I was in Starbucks this morning, my favourite place to settle for some writing, when i saw they had a book for sale. ‘How Stuarbucks fought for it’s life without losing it’s soul’ (http://www.starbucks.com/onward). It’s a book by Howard Schultz, founder and chairman. In 2008, with his business in crisis, he stepped down from the Chairman role, like a crusader in coffee coloured armour, picked up the reigns of CEO and saved the business. It’s a heroic story on a small stage, but with big budgets. The story of how Schultz returned, like King Arthur with an apron, pulled the sword from the stone and led the revolt.
It’s a great tale and may, indeed, be true. It’s certainly positioned in the Amazon Business Best Seller chart as such, and it’s very presence in print gives it an authority that few would challenge. But is it really true?
I’m not that interested in whether Schultz really did save the day, but i am interested in what it means for a story to be true, especially when that story is positioned by Publishers Weekly as ‘a must-read for anyone interested in leadership, management, or the quest to connect a brand with the consumer.’ (http://www.amazon.com/Onward-Starbucks-Fought-without-Losing/dp/1605292885)
As i said, i’m a fan of Starbucks, not because it’s small and homely, but because i love how it’s so utterly fake. The way that the decor is distilled from a hundred influences, tempered down to the essence of ‘homely’, from the colour of the walls, to the posters, to the shape of the armchairs, to the little shelf/table they serve the drinks on. I love how that table is held in place by a bracket that must have been designed for the job. I’ve never seen a table like that anywhere. Someone sat down and designed it as a ‘starbucks serving table’. It’s totally commercial, yet presented as the corner coffee shop that it once, many years ago, actually was.
I like the fact that Schultz saved the day, but how is the truth constructed? For a start, he co-wrote the book, so it’s hardly objective, and he owns and runs the 7,100 branches of Starbucks that it’s distributed through in the USA (plus however many more there are around the world. So he controls the media and the message. In this instance it’s fairly easy to determine that the book is, at best, opinion, and indeed the reviews show that this is how it’s taken. “I am embarrassed for the author that he had the need to devote an entire book to saluting himself” (Amazon Review). But in general, the question of authority is significant.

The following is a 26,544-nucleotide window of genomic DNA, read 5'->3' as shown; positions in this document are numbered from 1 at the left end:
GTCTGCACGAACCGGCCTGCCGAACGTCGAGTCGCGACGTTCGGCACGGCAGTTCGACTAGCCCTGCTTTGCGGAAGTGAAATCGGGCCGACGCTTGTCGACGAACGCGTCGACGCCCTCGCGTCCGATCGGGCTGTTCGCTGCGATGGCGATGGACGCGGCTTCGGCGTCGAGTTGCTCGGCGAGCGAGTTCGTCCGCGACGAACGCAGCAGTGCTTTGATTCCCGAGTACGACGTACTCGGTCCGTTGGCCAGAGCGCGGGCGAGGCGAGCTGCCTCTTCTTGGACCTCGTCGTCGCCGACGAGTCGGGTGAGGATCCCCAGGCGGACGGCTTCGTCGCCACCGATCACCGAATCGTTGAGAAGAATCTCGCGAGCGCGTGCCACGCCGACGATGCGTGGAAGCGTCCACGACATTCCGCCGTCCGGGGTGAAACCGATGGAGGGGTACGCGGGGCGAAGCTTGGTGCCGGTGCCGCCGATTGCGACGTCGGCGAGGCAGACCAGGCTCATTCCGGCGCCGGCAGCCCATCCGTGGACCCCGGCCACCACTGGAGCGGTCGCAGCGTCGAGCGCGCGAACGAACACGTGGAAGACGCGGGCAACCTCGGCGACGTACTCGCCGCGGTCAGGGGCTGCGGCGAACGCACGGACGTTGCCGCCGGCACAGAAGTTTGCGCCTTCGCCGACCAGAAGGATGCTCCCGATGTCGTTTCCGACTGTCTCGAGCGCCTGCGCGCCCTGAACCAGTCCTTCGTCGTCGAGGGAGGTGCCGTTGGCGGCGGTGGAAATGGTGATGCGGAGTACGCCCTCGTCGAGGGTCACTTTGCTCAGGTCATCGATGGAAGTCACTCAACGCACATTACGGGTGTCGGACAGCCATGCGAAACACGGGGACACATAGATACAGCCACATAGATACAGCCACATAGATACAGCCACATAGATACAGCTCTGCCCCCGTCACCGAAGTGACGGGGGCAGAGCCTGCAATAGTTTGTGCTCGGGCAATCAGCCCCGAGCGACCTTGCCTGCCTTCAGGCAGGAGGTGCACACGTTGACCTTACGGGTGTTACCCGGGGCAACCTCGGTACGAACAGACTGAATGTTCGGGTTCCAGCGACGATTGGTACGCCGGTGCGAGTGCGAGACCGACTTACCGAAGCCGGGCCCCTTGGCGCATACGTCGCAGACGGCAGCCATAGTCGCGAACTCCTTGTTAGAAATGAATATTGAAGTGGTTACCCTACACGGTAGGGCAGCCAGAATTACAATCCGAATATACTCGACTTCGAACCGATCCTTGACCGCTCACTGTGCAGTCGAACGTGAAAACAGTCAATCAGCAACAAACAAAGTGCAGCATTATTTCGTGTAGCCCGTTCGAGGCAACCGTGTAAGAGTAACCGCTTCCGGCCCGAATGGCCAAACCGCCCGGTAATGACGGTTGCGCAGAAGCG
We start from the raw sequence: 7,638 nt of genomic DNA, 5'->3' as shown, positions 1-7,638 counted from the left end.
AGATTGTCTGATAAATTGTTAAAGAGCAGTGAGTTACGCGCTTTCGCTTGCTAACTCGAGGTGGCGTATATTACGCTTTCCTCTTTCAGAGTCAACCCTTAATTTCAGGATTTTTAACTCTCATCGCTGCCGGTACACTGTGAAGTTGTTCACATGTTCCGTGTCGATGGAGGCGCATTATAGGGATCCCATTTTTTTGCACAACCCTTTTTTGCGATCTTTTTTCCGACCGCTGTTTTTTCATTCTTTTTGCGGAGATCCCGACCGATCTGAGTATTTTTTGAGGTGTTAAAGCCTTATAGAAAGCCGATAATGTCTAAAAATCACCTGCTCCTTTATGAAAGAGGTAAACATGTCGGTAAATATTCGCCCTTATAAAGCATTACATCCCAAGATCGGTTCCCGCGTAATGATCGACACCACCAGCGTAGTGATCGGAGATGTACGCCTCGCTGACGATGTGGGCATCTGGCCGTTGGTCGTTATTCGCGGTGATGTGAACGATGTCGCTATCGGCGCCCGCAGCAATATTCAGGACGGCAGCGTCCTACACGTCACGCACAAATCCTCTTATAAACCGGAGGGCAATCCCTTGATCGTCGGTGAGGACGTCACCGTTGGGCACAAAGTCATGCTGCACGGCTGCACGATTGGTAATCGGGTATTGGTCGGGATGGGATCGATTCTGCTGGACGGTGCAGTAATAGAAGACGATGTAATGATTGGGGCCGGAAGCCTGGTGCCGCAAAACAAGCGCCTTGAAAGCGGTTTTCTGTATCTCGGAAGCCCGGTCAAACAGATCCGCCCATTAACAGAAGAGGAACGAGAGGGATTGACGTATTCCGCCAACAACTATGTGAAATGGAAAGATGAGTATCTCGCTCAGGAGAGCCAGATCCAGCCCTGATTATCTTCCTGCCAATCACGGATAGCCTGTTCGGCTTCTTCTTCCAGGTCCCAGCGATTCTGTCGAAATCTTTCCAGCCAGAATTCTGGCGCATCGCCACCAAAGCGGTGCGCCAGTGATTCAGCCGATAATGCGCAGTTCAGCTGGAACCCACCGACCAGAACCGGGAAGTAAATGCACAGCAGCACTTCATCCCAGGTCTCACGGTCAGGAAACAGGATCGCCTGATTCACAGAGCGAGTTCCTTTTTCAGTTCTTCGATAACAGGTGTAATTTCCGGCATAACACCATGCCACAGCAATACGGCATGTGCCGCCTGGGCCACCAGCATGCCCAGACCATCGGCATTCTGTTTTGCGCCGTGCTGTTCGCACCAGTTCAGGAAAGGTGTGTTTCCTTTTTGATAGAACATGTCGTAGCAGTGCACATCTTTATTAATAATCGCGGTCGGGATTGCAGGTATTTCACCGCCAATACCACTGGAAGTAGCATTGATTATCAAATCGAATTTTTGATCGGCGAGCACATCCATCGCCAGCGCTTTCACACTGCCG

Much of what we train is business is barely more authoritative than this, but it’s often presented as bold fact. Within higher education, there is usually at least an effort to encourage the use of a range of sources and to make value judgements on each of them, but this is rarely the case in business. Stories are usually presented as ‘fact’, and assessment is conducted against these ‘facts’. There is usually an underlying assumption that the story is true, and an active attempt to restrict people from questioning the narrative.
The truth, certainly in a historical perspective, is always relative, but is often taken as ‘fact’. Many of the management theories and concepts that we train are, at best, opinion, but are similarly presented as ‘true’. We have a duty to consider how we can incorporate this debate into the design of learning, allowing learners to question authority, providing different sources, and encouraging the development of analytical skills, which, ultimately, are the most powerful of all.
Notions of truth and authority are easily influenced through powerful media. I find that i do this with papers or news channels all the time. The BBC or the Times is judged to be ‘true’, whilst, for me. the Daily Mail or Sky News is somehow less authoritative. These are learnt validations and not necessarily backed up by evidence, but the point is that i do at least consider the authority of sources, something that is not often explicit in training.
With so much material so readily available, issues of validity and truth will only become more prominent. For now, i’ll sit with my latte and leave Howard to his dreams.